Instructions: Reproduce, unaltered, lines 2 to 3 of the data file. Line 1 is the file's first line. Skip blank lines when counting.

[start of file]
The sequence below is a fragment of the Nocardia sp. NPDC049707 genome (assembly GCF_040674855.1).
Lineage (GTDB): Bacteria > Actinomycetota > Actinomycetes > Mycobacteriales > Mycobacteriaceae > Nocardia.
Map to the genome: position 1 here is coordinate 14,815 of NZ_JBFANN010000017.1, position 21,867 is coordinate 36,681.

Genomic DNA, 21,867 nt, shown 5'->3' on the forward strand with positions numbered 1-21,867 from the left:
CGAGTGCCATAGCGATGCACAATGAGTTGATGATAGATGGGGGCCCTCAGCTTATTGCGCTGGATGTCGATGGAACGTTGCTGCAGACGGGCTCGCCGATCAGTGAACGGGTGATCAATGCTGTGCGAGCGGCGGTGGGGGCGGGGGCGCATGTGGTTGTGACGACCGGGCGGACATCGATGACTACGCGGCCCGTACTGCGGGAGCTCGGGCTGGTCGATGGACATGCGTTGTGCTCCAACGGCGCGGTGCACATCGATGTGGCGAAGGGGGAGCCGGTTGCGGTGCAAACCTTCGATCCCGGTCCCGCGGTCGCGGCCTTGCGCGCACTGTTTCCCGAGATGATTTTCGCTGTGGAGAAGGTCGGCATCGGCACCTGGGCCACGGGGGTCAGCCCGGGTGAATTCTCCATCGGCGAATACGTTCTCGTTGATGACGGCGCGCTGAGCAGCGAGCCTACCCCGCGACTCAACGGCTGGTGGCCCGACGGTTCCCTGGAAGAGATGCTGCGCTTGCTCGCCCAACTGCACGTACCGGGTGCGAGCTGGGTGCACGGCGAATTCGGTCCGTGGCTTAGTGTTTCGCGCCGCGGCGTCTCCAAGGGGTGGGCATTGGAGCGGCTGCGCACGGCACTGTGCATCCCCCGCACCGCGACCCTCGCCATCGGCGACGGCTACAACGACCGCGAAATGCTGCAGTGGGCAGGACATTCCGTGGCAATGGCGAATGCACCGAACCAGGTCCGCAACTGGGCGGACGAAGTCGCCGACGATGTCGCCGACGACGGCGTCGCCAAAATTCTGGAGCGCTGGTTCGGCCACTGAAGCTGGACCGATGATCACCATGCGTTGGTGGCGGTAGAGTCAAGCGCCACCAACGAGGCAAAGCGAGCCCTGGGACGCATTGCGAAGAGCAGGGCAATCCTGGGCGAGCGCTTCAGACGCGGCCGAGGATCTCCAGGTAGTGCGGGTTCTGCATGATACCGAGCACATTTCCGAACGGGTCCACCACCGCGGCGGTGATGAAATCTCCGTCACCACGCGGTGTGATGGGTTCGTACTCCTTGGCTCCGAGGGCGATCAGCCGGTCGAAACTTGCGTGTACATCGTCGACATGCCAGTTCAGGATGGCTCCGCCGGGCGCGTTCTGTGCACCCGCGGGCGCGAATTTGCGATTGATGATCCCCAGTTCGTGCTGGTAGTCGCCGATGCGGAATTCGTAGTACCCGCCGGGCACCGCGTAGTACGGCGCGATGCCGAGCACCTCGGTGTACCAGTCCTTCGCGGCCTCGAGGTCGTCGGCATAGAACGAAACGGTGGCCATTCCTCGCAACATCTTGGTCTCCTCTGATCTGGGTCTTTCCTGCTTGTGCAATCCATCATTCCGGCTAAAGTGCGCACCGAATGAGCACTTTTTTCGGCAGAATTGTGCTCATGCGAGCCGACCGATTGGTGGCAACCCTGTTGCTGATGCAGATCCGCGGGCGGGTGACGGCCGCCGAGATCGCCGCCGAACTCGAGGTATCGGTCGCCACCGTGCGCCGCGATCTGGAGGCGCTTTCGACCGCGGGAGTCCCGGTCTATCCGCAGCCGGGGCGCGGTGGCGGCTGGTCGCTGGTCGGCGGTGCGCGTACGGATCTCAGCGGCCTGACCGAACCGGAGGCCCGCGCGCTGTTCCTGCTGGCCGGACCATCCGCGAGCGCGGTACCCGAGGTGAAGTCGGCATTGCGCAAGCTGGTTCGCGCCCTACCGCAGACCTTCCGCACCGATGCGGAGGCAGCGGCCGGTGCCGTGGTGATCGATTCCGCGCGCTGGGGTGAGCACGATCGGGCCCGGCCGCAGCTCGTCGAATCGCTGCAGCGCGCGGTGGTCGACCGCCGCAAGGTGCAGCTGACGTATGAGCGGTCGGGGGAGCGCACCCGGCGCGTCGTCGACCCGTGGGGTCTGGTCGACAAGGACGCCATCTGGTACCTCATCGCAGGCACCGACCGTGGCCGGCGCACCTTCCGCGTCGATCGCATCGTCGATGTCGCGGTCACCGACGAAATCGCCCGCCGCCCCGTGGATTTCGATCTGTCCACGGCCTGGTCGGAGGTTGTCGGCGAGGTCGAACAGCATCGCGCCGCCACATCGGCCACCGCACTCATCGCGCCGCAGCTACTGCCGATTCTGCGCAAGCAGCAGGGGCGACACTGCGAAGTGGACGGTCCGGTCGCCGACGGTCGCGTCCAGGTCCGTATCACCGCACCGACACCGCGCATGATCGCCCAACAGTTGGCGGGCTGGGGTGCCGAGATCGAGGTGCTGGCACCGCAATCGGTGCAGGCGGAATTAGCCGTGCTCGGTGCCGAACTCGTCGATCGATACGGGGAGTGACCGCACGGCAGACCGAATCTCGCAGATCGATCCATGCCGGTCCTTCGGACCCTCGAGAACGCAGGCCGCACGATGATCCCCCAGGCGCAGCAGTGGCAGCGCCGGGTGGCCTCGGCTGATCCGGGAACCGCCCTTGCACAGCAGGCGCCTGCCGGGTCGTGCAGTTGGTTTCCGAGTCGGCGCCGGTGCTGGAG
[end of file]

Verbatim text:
Lineage (GTDB): Bacteria > Actinomycetota > Actinomycetes > Mycobacteriales > Mycobacteriaceae > Nocardia.
Map to the genome: position 1 here is coordinate 14,815 of NZ_JBFANN010000017.1, position 21,867 is coordinate 36,681.